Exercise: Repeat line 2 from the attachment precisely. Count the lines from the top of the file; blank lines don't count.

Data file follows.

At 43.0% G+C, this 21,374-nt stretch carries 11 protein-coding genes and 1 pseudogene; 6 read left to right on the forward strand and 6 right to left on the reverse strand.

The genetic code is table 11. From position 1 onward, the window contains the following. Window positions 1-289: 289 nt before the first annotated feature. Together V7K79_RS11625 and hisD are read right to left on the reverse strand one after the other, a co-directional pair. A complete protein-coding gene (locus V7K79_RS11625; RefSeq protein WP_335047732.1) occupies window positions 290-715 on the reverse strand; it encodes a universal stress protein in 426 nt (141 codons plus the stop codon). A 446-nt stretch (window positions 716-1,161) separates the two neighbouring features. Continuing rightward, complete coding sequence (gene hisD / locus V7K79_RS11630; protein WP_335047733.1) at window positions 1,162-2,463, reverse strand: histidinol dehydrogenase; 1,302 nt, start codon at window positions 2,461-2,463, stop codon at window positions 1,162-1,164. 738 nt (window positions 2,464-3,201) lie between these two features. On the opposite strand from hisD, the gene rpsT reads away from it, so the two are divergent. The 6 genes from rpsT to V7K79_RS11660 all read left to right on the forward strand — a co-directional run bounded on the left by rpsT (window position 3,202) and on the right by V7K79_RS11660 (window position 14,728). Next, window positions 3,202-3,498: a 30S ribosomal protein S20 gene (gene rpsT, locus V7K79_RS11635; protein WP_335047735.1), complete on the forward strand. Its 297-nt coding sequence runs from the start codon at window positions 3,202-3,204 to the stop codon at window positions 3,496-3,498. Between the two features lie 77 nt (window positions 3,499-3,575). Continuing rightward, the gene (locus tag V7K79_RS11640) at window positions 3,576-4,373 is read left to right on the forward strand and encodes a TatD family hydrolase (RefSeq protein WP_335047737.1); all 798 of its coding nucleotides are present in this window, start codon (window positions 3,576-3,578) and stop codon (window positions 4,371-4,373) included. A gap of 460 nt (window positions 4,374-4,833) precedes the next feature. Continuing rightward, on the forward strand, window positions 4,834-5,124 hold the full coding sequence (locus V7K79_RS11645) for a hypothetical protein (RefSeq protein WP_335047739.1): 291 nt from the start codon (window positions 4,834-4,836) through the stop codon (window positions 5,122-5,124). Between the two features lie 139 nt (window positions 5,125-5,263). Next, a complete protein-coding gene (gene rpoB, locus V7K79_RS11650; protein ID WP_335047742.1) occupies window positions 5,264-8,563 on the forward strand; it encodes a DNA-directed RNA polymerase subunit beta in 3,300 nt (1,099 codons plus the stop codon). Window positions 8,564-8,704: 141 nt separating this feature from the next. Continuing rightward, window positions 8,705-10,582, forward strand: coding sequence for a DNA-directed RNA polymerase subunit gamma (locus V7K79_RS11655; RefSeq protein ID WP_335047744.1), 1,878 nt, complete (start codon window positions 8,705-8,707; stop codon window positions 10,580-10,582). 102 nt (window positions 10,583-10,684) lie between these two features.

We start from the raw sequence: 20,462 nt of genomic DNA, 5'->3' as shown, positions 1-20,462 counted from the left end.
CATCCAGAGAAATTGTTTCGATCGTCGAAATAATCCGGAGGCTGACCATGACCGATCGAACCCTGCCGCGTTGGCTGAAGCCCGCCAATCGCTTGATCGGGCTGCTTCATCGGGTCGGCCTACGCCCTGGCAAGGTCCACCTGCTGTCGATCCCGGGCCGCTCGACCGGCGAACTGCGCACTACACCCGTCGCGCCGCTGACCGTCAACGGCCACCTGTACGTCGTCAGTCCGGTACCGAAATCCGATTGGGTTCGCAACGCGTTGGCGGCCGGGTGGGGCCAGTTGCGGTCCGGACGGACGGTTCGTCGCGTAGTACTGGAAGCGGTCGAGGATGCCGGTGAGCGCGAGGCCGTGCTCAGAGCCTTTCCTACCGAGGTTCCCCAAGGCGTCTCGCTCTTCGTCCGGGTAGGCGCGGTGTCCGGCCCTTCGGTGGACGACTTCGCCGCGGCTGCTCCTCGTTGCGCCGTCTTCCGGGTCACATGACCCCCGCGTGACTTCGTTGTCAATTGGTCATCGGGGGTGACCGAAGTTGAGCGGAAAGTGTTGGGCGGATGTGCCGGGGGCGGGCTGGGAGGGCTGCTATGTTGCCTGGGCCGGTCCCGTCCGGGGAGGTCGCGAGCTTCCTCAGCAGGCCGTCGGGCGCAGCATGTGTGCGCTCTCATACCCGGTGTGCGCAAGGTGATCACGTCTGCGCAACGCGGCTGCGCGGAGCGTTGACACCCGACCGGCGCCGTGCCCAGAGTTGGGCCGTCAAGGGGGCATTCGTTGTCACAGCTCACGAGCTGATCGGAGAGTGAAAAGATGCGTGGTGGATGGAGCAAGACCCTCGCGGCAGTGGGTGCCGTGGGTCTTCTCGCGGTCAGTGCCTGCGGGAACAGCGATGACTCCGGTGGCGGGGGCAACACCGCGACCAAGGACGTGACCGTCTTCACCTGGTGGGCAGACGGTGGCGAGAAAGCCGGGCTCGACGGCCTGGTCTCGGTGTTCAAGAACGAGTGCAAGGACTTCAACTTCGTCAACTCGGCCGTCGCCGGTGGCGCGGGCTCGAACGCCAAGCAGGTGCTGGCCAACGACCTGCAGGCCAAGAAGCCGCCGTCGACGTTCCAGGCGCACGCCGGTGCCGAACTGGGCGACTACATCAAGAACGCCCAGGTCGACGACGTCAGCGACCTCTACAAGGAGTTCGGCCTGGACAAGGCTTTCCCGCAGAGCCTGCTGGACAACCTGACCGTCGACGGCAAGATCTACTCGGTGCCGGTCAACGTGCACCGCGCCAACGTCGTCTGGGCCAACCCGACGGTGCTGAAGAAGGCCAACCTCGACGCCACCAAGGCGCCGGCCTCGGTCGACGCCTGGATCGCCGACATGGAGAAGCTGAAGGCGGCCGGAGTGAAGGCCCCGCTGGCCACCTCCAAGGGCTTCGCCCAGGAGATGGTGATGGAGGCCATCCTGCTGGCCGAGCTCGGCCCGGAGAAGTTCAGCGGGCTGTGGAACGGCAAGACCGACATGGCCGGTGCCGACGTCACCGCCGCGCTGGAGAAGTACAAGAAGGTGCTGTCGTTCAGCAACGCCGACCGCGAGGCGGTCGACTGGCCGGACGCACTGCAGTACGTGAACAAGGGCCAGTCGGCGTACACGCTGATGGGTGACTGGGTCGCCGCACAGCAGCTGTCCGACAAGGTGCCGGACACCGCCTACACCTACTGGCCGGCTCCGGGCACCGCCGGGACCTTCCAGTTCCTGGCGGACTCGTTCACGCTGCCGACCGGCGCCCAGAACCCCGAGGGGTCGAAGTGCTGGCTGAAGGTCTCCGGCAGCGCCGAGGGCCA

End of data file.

The genetic code is table 11. From position 1 onward, the window contains the following. Window positions 1-289: 289 nt before the first annotated feature. Together V7K79_RS11625 and hisD are read right to left on the reverse strand one after the other, a co-directional pair. A complete protein-coding gene (locus V7K79_RS11625; RefSeq protein WP_335047732.1) occupies window positions 290-715 on the reverse strand; it encodes a universal stress protein in 426 nt (141 codons plus the stop codon). A 446-nt stretch (window positions 716-1,161) separates the two neighbouring features. Continuing rightward, complete coding sequence (gene hisD / locus V7K79_RS11630; protein WP_335047733.1) at window positions 1,162-2,463, reverse strand: histidinol dehydrogenase; 1,302 nt, start codon at window positions 2,461-2,463, stop codon at window positions 1,162-1,164. 738 nt (window positions 2,464-3,201) lie between these two features. On the opposite strand from hisD, the gene rpsT reads away from it, so the two are divergent. The 6 genes from rpsT to V7K79_RS11660 all read left to right on the forward strand — a co-directional run bounded on the left by rpsT (window position 3,202) and on the right by V7K79_RS11660 (window position 14,728). Next, window positions 3,202-3,498: a 30S ribosomal protein S20 gene (gene rpsT, locus V7K79_RS11635; protein WP_335047735.1), complete on the forward strand. Its 297-nt coding sequence runs from the start codon at window positions 3,202-3,204 to the stop codon at window positions 3,496-3,498. Between the two features lie 77 nt (window positions 3,499-3,575). Continuing rightward, the gene (locus tag V7K79_RS11640) at window positions 3,576-4,373 is read left to right on the forward strand and encodes a TatD family hydrolase (RefSeq protein WP_335047737.1); all 798 of its coding nucleotides are present in this window, start codon (window positions 3,576-3,578) and stop codon (window positions 4,371-4,373) included. A gap of 460 nt (window positions 4,374-4,833) precedes the next feature. Continuing rightward, on the forward strand, window positions 4,834-5,124 hold the full coding sequence (locus V7K79_RS11645) for a hypothetical protein (RefSeq protein WP_335047739.1): 291 nt from the start codon (window positions 4,834-4,836) through the stop codon (window positions 5,122-5,124). Between the two features lie 139 nt (window positions 5,125-5,263). Next, a complete protein-coding gene (gene rpoB, locus V7K79_RS11650; protein ID WP_335047742.1) occupies window positions 5,264-8,563 on the forward strand; it encodes a DNA-directed RNA polymerase subunit beta in 3,300 nt (1,099 codons plus the stop codon). Window positions 8,564-8,704: 141 nt separating this feature from the next. Continuing rightward, window positions 8,705-10,582, forward strand: coding sequence for a DNA-directed RNA polymerase subunit gamma (locus V7K79_RS11655; RefSeq protein ID WP_335047744.1), 1,878 nt, complete (start codon window positions 8,705-8,707; stop codon window positions 10,580-10,582). 102 nt (window positions 10,583-10,684) lie between these two features.